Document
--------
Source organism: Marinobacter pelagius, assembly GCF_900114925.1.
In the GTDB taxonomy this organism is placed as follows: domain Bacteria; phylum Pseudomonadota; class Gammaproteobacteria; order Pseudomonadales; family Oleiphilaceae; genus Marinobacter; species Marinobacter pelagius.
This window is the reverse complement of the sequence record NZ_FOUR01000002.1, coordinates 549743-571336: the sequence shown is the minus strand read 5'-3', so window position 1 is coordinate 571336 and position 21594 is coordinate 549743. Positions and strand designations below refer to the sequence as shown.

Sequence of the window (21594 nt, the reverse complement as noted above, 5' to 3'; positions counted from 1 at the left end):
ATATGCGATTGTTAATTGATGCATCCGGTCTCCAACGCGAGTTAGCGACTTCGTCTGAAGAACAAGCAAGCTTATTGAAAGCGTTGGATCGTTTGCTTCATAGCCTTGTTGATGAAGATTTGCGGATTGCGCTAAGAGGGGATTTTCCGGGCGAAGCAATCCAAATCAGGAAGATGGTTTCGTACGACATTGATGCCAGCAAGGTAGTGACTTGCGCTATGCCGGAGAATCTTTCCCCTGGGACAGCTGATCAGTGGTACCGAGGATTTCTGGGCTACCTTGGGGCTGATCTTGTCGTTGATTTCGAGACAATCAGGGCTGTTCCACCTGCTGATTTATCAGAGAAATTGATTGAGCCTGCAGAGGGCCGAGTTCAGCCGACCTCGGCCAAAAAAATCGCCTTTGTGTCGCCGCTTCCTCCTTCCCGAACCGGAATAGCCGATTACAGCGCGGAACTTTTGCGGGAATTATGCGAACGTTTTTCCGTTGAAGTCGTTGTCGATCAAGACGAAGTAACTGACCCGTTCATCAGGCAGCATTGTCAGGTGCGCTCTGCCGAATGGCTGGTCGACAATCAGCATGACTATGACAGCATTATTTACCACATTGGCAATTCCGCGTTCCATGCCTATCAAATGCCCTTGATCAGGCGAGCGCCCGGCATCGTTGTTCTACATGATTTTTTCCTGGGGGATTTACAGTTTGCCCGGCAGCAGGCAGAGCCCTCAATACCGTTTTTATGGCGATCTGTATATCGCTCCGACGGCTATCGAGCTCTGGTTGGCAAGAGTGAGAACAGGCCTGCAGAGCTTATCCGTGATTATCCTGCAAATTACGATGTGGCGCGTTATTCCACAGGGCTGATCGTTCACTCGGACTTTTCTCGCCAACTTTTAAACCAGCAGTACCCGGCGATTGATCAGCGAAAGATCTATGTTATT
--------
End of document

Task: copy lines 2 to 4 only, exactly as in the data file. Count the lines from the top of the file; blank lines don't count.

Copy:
In the GTDB taxonomy this organism is placed as follows: domain Bacteria; phylum Pseudomonadota; class Gammaproteobacteria; order Pseudomonadales; family Oleiphilaceae; genus Marinobacter; species Marinobacter pelagius.
This window is the reverse complement of the sequence record NZ_FOUR01000002.1, coordinates 549743-571336: the sequence shown is the minus strand read 5'-3', so window position 1 is coordinate 571336 and position 21594 is coordinate 549743. Positions and strand designations below refer to the sequence as shown.

Sequence of the window (21594 nt, the reverse complement as noted above, 5' to 3'; positions counted from 1 at the left end):